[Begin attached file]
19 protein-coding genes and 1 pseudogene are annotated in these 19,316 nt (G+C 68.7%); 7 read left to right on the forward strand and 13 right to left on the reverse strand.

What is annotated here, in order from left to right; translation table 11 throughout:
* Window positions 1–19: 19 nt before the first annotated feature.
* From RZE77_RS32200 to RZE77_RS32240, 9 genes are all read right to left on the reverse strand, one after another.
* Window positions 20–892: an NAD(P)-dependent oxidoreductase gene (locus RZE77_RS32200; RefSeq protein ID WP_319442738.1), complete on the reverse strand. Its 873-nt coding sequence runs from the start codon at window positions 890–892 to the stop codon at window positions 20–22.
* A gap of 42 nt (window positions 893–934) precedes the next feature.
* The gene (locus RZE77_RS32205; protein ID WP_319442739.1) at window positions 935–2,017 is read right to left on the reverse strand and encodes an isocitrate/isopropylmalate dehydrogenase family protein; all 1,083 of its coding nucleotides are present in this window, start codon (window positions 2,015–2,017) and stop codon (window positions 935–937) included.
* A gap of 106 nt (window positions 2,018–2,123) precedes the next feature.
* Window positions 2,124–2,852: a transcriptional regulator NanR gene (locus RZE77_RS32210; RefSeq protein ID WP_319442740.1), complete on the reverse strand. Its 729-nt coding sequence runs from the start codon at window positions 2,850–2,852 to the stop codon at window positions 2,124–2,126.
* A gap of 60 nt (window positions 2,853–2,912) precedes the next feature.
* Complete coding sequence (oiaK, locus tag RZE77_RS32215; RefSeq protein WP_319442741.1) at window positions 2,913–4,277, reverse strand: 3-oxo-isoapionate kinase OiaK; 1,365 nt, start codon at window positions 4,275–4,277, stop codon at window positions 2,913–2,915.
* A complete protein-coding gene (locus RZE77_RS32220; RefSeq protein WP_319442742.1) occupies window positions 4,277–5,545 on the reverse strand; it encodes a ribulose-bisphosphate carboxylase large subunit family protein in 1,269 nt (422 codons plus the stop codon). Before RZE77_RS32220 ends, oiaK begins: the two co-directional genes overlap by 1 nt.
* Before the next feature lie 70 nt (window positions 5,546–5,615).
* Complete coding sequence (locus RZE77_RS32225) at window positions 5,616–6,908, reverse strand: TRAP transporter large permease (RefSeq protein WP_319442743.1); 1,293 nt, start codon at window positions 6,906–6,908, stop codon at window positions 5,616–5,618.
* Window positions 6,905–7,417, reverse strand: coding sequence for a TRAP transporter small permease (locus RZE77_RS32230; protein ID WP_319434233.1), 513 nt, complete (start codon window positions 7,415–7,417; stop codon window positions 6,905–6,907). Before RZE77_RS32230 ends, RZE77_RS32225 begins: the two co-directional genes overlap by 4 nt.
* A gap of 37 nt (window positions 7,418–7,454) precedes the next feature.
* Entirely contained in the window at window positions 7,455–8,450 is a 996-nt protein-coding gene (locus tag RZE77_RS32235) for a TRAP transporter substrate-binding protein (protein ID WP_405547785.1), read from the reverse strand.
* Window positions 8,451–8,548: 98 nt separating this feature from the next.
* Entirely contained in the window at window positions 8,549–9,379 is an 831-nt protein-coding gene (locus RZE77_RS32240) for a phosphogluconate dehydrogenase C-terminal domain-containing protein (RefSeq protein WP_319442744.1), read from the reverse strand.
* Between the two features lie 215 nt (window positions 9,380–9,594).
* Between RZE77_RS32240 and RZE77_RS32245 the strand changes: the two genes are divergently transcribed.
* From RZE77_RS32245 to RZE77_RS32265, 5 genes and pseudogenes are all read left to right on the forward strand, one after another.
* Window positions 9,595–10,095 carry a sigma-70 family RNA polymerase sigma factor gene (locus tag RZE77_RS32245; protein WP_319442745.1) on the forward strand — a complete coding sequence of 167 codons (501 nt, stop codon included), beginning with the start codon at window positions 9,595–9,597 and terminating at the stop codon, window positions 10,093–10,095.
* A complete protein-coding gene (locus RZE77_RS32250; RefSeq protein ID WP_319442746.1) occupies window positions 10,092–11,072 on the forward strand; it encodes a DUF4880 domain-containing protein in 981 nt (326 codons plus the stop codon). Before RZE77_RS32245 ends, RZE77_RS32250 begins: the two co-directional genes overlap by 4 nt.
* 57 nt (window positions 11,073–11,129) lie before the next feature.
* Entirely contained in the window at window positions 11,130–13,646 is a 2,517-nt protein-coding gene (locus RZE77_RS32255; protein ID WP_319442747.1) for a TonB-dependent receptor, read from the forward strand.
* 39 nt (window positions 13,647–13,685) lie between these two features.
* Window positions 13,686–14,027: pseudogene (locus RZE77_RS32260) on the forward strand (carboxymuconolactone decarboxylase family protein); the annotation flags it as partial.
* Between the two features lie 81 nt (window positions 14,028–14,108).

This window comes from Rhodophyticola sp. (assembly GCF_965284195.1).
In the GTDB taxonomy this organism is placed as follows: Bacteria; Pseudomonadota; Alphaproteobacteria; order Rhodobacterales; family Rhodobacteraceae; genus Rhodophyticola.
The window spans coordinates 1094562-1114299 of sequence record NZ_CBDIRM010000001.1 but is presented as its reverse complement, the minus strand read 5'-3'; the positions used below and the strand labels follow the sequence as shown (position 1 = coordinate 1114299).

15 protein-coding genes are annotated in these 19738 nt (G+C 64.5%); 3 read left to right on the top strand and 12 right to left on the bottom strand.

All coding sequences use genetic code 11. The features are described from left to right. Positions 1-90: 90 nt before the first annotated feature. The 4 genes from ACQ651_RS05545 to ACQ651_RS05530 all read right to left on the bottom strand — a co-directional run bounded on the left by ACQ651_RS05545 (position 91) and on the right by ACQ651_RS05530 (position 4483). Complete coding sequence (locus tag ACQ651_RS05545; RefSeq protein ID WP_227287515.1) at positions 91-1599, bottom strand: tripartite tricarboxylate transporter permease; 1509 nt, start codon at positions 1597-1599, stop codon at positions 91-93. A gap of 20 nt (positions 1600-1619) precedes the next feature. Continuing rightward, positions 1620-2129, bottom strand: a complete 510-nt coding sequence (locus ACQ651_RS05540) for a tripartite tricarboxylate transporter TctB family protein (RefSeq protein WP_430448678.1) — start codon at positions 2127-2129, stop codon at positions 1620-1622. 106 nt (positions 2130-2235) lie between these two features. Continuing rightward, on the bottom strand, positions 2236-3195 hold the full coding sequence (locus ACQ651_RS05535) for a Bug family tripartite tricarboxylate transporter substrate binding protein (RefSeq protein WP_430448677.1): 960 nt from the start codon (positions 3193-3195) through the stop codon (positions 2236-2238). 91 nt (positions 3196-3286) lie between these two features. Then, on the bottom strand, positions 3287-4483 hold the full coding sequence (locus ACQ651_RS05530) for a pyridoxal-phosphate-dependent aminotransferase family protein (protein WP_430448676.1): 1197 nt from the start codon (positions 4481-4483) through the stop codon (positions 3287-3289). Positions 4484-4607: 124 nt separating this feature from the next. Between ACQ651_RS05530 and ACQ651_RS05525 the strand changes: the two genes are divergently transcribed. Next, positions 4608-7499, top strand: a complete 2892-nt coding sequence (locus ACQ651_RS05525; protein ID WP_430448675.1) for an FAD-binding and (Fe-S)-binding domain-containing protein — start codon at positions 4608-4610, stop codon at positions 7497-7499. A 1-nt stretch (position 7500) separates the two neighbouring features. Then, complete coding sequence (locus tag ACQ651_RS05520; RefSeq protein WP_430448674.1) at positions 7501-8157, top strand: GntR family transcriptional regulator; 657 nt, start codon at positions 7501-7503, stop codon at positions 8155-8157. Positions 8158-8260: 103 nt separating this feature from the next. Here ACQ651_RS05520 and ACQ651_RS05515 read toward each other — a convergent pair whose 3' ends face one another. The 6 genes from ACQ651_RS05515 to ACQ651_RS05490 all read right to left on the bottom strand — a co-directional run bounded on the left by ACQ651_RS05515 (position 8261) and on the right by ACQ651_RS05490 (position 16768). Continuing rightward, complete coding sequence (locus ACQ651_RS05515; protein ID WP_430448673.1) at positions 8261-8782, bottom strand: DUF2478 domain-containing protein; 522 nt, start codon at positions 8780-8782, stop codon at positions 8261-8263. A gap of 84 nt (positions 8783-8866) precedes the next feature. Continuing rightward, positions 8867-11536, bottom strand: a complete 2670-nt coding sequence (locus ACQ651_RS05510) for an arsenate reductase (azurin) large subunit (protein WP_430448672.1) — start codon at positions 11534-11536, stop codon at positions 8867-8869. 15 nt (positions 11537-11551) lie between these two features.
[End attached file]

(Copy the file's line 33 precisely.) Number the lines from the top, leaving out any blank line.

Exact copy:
15 protein-coding genes are annotated in these 19738 nt (G+C 64.5%); 3 read left to right on the top strand and 12 right to left on the bottom strand.